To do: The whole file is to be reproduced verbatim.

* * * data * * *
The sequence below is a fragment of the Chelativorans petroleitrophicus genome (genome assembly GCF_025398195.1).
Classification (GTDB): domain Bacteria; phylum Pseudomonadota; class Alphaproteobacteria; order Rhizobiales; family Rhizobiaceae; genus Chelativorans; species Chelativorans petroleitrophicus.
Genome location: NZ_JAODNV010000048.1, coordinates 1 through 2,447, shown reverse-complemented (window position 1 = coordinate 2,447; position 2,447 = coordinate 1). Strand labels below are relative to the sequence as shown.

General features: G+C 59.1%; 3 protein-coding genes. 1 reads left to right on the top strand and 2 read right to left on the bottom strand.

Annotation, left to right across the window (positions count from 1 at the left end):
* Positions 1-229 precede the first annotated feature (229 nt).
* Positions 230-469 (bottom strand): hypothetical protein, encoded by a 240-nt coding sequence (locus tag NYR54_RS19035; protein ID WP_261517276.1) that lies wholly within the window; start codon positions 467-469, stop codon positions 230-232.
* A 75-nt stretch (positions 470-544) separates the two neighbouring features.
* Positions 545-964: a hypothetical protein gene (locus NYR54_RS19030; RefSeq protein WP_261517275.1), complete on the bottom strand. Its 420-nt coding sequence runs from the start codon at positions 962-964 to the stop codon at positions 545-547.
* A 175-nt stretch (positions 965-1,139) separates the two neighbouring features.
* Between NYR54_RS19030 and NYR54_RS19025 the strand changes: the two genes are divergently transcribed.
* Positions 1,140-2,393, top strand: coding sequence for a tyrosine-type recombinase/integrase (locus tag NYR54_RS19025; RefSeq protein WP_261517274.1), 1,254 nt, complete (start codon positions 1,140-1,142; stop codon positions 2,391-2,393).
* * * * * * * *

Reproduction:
The sequence below is a fragment of the Chelativorans petroleitrophicus genome (genome assembly GCF_025398195.1).
Classification (GTDB): domain Bacteria; phylum Pseudomonadota; class Alphaproteobacteria; order Rhizobiales; family Rhizobiaceae; genus Chelativorans; species Chelativorans petroleitrophicus.
Genome location: NZ_JAODNV010000048.1, coordinates 1 through 2,447, shown reverse-complemented (window position 1 = coordinate 2,447; position 2,447 = coordinate 1). Strand labels below are relative to the sequence as shown.

General features: G+C 59.1%; 3 protein-coding genes. 1 reads left to right on the top strand and 2 read right to left on the bottom strand.

Annotation, left to right across the window (positions count from 1 at the left end):
* Positions 1-229 precede the first annotated feature (229 nt).
* Positions 230-469 (bottom strand): hypothetical protein, encoded by a 240-nt coding sequence (locus tag NYR54_RS19035; protein ID WP_261517276.1) that lies wholly within the window; start codon positions 467-469, stop codon positions 230-232.
* A 75-nt stretch (positions 470-544) separates the two neighbouring features.
* Positions 545-964: a hypothetical protein gene (locus NYR54_RS19030; RefSeq protein WP_261517275.1), complete on the bottom strand. Its 420-nt coding sequence runs from the start codon at positions 962-964 to the stop codon at positions 545-547.
* A 175-nt stretch (positions 965-1,139) separates the two neighbouring features.
* Between NYR54_RS19030 and NYR54_RS19025 the strand changes: the two genes are divergently transcribed.
* Positions 1,140-2,393, top strand: coding sequence for a tyrosine-type recombinase/integrase (locus tag NYR54_RS19025; RefSeq protein WP_261517274.1), 1,254 nt, complete (start codon positions 1,140-1,142; stop codon positions 2,391-2,393).